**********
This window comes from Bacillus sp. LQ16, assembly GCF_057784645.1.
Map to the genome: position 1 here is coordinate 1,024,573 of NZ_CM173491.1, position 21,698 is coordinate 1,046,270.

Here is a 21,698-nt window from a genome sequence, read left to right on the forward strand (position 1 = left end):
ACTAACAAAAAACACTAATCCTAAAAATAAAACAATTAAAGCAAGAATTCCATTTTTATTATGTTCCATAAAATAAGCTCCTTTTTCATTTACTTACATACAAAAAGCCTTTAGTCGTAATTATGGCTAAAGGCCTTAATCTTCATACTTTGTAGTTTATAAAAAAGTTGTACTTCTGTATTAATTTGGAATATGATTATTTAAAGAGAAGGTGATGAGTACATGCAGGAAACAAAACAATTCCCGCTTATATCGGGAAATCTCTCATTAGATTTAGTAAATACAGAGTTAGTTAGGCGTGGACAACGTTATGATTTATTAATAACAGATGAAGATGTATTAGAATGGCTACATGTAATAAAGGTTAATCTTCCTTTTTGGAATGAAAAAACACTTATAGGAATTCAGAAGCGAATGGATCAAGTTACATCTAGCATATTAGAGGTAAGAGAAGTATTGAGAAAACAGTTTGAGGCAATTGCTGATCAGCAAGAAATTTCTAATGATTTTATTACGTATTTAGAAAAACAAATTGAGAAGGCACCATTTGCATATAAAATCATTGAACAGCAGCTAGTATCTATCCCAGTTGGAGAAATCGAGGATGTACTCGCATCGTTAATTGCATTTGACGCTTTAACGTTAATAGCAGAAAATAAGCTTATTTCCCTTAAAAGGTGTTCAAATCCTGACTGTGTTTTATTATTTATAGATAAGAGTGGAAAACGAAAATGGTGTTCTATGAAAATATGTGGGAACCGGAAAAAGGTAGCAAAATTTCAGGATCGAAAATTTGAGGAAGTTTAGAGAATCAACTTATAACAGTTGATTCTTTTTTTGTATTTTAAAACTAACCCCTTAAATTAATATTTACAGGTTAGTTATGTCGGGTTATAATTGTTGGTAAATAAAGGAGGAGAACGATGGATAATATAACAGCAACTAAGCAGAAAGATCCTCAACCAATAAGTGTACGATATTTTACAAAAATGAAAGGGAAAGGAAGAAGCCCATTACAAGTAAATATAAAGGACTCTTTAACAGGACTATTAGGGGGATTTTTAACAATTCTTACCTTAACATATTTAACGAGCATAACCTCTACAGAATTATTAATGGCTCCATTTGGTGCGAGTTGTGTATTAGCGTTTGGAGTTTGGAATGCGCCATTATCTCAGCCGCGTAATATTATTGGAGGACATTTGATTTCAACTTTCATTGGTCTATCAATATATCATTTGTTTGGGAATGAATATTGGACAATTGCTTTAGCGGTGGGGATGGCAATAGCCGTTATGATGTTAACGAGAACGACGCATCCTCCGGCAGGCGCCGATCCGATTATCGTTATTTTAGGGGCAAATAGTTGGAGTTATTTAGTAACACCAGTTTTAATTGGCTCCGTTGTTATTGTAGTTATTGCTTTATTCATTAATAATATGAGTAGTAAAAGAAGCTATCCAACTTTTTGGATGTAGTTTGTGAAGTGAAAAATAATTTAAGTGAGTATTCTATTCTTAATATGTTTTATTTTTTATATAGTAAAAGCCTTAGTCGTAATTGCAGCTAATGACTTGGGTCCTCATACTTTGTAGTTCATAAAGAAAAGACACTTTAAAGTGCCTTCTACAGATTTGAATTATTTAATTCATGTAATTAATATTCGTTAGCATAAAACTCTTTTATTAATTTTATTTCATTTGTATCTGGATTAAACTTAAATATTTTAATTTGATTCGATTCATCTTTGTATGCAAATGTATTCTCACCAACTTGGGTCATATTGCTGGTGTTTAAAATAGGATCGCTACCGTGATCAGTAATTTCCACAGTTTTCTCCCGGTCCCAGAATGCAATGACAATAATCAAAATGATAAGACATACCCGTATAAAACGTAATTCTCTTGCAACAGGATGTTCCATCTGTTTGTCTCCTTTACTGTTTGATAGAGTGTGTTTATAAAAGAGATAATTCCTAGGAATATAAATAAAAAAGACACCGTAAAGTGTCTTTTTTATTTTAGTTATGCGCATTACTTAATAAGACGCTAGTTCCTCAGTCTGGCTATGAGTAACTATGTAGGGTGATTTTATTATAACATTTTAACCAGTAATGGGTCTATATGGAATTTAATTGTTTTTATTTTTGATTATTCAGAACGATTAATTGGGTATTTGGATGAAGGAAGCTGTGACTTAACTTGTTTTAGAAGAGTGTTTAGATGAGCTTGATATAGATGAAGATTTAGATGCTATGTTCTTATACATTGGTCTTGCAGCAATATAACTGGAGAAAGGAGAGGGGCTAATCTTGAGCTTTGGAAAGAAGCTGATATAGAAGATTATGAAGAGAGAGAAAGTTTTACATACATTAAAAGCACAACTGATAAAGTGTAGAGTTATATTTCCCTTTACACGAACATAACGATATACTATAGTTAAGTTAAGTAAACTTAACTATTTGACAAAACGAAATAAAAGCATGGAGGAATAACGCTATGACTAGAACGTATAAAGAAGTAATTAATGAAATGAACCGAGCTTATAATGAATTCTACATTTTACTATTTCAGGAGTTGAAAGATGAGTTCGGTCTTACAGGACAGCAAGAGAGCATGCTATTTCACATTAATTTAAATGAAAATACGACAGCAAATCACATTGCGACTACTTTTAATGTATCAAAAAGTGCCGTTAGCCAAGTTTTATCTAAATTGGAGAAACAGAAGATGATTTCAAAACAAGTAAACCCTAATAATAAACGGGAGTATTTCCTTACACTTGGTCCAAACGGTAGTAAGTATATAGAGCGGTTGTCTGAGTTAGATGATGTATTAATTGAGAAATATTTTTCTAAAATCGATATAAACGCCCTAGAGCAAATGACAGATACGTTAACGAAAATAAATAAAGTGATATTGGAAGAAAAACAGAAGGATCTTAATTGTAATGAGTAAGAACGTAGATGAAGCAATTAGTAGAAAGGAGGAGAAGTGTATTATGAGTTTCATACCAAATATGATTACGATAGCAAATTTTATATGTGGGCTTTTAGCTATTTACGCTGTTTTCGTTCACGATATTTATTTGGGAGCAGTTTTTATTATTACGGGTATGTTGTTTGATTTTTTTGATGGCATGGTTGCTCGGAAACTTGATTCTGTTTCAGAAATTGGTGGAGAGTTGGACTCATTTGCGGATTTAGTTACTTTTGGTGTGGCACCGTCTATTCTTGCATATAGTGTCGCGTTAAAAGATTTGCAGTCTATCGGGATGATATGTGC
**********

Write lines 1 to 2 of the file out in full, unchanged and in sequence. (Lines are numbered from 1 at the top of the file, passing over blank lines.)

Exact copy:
This window comes from Bacillus sp. LQ16, assembly GCF_057784645.1.
Map to the genome: position 1 here is coordinate 1,024,573 of NZ_CM173491.1, position 21,698 is coordinate 1,046,270.